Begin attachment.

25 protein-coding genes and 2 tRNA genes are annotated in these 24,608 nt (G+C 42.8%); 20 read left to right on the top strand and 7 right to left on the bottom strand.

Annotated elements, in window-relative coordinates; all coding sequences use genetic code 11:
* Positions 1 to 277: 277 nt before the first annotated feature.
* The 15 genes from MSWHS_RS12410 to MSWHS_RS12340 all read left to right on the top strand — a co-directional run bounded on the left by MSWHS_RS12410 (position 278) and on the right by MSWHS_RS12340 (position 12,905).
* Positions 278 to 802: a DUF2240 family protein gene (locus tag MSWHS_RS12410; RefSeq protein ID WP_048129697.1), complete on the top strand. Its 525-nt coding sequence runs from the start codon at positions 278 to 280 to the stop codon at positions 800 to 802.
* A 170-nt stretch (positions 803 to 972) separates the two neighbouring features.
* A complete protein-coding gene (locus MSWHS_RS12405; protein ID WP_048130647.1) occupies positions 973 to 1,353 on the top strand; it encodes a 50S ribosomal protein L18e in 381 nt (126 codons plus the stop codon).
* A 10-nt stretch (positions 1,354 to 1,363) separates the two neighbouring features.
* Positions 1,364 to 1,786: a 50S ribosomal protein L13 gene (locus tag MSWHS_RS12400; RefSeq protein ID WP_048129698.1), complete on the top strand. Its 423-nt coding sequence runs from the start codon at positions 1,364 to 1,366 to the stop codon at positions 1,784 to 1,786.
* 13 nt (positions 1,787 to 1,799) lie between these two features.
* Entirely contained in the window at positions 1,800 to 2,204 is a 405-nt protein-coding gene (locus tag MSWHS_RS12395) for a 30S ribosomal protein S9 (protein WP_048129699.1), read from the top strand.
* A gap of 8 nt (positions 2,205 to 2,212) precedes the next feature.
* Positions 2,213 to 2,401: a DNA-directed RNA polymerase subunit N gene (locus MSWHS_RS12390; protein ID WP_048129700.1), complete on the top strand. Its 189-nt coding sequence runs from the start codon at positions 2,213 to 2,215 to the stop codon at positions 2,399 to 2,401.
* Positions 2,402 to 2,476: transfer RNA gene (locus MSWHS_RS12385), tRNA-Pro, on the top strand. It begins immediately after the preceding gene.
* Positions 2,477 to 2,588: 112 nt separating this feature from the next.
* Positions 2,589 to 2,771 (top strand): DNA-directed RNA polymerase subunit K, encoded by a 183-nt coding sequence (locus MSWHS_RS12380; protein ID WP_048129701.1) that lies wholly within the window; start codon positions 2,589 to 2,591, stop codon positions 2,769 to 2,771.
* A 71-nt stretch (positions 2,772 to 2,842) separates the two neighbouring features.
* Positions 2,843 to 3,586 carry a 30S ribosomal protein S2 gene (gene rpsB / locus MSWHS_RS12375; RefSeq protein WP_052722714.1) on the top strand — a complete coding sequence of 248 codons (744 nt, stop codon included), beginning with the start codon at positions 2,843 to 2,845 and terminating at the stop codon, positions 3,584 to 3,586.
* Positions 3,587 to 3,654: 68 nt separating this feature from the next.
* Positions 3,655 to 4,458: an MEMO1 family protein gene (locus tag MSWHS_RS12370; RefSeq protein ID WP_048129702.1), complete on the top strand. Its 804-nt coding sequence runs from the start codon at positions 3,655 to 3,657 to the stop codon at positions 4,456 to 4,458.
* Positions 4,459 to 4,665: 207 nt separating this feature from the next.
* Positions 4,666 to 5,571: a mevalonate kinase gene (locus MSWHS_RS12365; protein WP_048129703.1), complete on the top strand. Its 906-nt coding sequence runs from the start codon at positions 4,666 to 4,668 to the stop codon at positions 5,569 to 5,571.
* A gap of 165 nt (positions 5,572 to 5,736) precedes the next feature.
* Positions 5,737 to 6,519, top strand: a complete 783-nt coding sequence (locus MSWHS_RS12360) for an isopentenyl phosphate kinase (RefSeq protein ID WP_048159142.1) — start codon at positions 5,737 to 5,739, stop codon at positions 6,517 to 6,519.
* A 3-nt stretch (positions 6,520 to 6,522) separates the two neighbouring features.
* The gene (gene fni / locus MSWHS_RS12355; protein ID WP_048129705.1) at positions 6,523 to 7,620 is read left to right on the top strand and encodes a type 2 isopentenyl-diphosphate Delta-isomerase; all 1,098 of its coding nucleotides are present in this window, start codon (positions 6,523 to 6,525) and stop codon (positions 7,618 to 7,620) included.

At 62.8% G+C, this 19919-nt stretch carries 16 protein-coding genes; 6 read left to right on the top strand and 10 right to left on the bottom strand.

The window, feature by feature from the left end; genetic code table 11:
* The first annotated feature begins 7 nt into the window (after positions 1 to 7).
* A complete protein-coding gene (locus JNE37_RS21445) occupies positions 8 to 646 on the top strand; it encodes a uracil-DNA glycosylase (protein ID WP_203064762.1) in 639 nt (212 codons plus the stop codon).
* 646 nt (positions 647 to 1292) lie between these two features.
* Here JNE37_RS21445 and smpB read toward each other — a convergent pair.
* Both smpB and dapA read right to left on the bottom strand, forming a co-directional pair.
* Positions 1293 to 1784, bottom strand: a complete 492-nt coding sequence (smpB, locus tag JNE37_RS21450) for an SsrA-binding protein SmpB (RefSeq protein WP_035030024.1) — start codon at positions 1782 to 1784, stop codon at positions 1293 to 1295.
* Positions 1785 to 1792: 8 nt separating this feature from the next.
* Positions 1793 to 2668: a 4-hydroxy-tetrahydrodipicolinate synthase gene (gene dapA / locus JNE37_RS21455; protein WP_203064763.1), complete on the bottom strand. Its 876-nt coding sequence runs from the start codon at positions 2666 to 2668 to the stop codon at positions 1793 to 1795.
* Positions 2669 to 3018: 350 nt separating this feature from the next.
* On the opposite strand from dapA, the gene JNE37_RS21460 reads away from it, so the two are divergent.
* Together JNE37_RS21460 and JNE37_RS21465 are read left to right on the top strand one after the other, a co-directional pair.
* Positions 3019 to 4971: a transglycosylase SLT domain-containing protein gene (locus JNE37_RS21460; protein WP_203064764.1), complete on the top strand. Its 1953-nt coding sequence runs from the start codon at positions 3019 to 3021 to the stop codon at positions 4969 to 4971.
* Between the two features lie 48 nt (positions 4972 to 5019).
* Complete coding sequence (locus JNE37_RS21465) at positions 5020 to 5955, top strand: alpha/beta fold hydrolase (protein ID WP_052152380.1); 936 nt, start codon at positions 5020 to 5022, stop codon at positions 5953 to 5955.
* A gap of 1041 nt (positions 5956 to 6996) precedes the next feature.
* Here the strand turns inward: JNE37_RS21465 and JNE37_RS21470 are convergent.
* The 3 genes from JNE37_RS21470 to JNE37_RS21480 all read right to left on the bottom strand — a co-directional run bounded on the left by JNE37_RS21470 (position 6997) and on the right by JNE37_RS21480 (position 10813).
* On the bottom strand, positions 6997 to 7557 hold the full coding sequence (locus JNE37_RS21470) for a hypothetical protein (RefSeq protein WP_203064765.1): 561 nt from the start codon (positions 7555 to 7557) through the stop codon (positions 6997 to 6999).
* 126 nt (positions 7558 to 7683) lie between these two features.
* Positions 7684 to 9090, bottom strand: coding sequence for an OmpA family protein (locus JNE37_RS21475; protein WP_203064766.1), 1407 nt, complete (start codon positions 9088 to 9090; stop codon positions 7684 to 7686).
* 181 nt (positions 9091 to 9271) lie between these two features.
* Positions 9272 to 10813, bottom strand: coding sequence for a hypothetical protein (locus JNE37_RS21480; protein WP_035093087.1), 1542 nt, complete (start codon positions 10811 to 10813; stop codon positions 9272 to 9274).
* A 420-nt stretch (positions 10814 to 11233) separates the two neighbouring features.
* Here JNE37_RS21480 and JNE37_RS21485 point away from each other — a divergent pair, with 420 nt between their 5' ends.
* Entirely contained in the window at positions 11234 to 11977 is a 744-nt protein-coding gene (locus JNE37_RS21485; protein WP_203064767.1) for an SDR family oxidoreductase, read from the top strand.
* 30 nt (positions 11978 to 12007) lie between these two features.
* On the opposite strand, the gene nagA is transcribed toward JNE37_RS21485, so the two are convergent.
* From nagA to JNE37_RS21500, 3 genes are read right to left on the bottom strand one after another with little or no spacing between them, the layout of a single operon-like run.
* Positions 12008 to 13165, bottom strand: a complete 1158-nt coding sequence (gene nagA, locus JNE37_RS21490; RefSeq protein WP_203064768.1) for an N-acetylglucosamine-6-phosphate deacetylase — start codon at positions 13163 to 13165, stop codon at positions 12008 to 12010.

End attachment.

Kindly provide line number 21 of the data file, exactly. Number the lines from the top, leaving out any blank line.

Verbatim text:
* Positions 4,459 to 4,665: 207 nt separating this feature from the next.